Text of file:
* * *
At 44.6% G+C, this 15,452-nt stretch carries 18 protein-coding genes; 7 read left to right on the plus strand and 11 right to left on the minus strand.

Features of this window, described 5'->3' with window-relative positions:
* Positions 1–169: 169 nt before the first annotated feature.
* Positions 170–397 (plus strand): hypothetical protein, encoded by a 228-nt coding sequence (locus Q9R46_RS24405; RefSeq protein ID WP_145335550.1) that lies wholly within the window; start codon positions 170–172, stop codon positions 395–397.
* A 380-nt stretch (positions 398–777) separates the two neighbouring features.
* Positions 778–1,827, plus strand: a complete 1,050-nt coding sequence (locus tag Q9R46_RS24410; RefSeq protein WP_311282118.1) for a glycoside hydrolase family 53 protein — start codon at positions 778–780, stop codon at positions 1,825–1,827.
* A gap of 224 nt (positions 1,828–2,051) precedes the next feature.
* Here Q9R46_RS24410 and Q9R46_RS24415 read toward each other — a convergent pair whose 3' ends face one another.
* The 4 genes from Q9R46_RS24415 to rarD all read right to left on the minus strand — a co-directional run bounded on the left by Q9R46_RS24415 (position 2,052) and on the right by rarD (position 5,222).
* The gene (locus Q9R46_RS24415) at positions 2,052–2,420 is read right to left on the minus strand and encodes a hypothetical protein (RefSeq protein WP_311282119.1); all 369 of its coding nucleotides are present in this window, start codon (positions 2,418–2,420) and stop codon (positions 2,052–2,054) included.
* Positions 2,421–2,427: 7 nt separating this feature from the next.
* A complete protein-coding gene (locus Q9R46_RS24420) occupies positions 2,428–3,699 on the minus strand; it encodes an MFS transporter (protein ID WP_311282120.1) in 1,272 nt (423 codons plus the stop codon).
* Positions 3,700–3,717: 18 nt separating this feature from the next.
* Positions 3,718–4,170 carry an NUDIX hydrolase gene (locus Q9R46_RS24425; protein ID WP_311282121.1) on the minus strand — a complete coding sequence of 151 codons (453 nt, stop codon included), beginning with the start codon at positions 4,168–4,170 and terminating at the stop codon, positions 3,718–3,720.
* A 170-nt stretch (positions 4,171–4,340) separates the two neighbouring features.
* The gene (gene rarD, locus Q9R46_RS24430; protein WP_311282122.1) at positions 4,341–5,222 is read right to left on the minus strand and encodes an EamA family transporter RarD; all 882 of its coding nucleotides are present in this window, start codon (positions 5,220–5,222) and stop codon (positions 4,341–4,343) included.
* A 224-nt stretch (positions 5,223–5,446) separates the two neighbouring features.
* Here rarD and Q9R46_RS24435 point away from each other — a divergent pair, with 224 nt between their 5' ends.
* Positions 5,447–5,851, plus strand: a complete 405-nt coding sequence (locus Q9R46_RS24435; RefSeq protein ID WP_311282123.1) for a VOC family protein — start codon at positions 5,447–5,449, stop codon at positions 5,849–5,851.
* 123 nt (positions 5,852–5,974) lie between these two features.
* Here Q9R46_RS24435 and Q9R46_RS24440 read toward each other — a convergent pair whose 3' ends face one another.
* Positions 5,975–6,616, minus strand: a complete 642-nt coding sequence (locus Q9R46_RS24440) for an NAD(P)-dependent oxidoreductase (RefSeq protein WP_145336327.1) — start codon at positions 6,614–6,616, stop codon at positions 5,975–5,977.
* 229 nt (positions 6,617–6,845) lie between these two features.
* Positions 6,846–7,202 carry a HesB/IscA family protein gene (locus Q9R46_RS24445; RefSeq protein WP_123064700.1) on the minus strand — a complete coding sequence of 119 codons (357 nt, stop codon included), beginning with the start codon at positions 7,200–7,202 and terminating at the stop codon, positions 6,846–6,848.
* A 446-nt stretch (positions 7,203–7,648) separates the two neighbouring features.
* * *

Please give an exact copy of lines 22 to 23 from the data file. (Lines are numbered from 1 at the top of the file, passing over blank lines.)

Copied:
* Positions 5,975–6,616, minus strand: a complete 642-nt coding sequence (locus Q9R46_RS24440) for an NAD(P)-dependent oxidoreductase (RefSeq protein WP_145336327.1) — start codon at positions 6,614–6,616, stop codon at positions 5,975–5,977.
* 229 nt (positions 6,617–6,845) lie between these two features.